For many revelers, Salem, Mass. is the epicenter of America’s Halloween celebrations. Every October, hundreds of thousands of visitors enjoy the many events and venues in the Witch City, so named because of the Salem Witch Trials.
Not this year though. Haunted Happenings, the organizer of the Halloween-related events in Salem, posted to Instagram that “many events will not be able to happen as they have in the past.”
“We are as disappointed as you are to know that many of our favorite events cannot take place this year, but we are committed to doing our part to help protect residents, employees, and visitors and staff and prevent the spread of COVID-19 in Salem,” Haunted Happenings said in its statement.
The Centers for Disease Control and Prevention (CDC) has issued guidance stating that traditional door-to-door trick-or-treating is considered a high-risk activity during the pandemic.
“Many traditional Halloween activities can be high-risk for spreading viruses,” the CDC said. “There are several safer, alternative ways to participate in Halloween.”
The CDC has broken down Halloween activities into risk categories, including:
- Low risk – pumpkin carving and decorating with family members, decorating your home, virtual Halloween costume contests
- Medium risk – participating in a “grab and go” trick-or-treat while social distancing (like leaving treats outside a closed door) or costume parties outdoors where participants are wearing masks and standing at least 6 feet apart
- High risk – traditional trick-or-treating (accepting treats from someone unmasked in close proximity), attending crowded indoor costume parties or going on hayrides with people outside your household
With the added anxiety about how to celebrate safely and the cancellation of events that typically bring us joy, our mental health might be taking a bit of a hit this Halloween. And this is all before having to deal with the November time change, seasonal affective disorder, and grappling with how to celebrate Thanksgiving and Christmas during a pandemic.
How to Have a Fun Halloween & Be Kind to Your Mental Health
Connecticut Children’s Health System’s (CCHS) Halloween-focused page states, “Yes, Halloween this year will be different. But even if your family is in quarantine, there are lots of creative and safe ways to celebrate right at home.”
The CCHS offers more than a dozen ideas, including a scary movie night, making Halloween treats together – and camping.
“In case you hadn’t heard, there will be a full moon on Oct. 31, 2020 – something that happens just once every 18 or 19 years,” writes CCHS. “It’s also a ‘blue moon,’ aka the second full moon of the month. So set up a tent and enjoy the show. Howl if you want to.”
The CCHS suggests going big on decorations. Scary Mommy blog Elizabeth Broadbent writer echoes this suggestion:
“To make the most of our pandemic Halloween, we’re pulling out all the stops on decorations. I’ll drape the house in fake spiderwebs. I’ll haul out all the yard decorations. I’ll stick pumpkins in every freaking corner, inside and out. We’ll carve them at least twice: once in the beginning of October, and once near the end. The more Halloween-y it looks, the more my kids will understand that yes, the holiday is coming; no, it’s hasn’t been canceled like so much else.”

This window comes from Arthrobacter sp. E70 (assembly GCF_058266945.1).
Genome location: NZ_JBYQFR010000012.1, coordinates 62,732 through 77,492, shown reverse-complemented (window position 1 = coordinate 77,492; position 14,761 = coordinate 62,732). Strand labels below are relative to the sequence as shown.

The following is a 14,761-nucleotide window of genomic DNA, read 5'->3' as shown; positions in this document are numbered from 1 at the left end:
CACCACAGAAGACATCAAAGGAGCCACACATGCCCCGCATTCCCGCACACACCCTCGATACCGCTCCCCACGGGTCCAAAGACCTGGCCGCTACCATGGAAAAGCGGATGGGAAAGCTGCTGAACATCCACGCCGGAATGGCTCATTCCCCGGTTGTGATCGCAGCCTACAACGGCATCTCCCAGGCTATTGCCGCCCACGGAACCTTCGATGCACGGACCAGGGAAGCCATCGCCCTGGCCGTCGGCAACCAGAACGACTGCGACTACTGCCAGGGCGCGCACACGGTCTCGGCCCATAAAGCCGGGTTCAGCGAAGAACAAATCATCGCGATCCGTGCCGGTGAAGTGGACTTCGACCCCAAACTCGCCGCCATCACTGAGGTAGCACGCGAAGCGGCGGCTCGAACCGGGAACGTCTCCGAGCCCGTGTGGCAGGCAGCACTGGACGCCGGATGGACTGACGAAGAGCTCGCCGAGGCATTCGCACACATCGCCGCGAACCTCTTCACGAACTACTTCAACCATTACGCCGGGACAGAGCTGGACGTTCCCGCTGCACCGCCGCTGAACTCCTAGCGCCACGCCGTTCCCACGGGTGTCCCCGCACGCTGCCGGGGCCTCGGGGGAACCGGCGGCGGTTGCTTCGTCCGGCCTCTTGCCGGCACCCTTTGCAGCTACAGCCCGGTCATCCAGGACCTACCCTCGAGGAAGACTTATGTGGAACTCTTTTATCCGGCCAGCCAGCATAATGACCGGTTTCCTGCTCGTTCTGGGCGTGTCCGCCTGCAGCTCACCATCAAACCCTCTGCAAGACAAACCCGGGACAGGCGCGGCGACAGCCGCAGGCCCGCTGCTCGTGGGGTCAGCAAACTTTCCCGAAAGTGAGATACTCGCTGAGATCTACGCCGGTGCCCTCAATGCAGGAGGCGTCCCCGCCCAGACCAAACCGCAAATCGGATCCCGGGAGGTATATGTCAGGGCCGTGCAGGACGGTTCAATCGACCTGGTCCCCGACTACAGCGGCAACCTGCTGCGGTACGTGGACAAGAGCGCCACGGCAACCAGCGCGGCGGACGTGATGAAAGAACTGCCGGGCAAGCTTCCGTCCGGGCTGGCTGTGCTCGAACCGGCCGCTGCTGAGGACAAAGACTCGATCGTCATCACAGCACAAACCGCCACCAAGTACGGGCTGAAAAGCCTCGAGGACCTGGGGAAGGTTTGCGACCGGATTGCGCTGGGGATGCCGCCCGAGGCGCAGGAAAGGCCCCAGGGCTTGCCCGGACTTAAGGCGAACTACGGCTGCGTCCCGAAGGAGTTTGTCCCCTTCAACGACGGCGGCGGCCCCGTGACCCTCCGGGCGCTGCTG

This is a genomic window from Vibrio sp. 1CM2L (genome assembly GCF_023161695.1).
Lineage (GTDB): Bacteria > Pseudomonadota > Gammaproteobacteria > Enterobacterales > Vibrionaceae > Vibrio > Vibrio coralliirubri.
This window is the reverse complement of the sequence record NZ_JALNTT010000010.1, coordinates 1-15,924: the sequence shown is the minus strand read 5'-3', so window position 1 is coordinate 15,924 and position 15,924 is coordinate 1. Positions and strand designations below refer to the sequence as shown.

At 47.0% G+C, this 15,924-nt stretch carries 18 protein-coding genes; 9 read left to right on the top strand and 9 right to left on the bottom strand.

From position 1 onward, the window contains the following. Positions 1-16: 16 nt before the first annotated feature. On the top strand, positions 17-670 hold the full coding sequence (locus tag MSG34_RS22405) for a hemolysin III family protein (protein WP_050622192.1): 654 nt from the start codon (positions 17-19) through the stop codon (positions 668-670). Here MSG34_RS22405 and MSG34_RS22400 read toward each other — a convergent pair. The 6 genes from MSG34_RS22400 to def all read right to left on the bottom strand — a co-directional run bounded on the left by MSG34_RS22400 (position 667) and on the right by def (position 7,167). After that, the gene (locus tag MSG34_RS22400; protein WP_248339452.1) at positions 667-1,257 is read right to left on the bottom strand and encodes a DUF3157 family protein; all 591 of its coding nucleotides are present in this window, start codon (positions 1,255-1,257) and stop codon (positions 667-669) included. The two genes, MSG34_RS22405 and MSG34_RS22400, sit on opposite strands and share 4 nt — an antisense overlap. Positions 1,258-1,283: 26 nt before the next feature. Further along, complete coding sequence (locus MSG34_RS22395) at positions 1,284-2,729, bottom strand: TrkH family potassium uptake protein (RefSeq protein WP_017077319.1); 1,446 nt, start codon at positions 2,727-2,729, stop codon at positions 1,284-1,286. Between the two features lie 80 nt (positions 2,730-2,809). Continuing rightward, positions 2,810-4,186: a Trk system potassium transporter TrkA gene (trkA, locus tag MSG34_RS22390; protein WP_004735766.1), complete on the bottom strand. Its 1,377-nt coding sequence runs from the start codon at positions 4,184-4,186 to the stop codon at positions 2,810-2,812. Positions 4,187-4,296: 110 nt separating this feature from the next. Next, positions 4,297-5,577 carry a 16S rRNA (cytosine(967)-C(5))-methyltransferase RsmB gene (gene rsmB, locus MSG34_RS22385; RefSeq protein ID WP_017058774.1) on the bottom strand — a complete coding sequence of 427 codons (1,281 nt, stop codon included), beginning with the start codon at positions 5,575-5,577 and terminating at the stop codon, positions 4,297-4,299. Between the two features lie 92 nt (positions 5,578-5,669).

Broadbent shared additional ideas to make Halloween special:
- Spooky-Themed Food – Make a dinner or snack that incorporates a fun Halloween theme.
- Pandemic Halloween Baskets – Instead of going house-to-house to pick up treats, create a Halloween-themed basket for the kids on Halloween morning. They could have Halloween toys, candy and Halloween-themed crafts.
“The only way we are going to get through this and prevent further spread is to actually take the recommendations from experts on how to be as safe as possible,” writes Julie Scagell in another Scary Mommy Halloween post. “Perhaps spending time this Halloween planning an epic bash for next Halloween is time well spent.”
Keep Emotions and Expectations in Check for Mental Health this Halloween
One of the most important things parents can do is to not overreact or project their own disappointment onto their children.
“My kids will have a Halloween this year,” Broadbent concludes in her Scary Mommy post. “Yes, there’s a global pandemic going on, and this Halloween will be different from others, but it’ll still be Halloween – even if it’s a weird pandemic Halloween. My kids love the holiday too much to miss it, and they’ve sacrificed so much these past few months. I’m determined to give them this, even if it looks a little bit different than usual.”
Children tend to adapt to change, according to Emily Oster in an opinion piece for the Washington Post. Oster is a professor of economics at Brown University, an author and a co-founder of the website COVID-Explained.
“In the case of Halloween, this year will be different – but that doesn’t mean it won’t be fun,” writes Oster in the Washington Post. “There is nothing that says the only good Halloween requires jamming your hand into a bucket of candy.”
For more information about how mental health is being impacted by the coronavirus, read:
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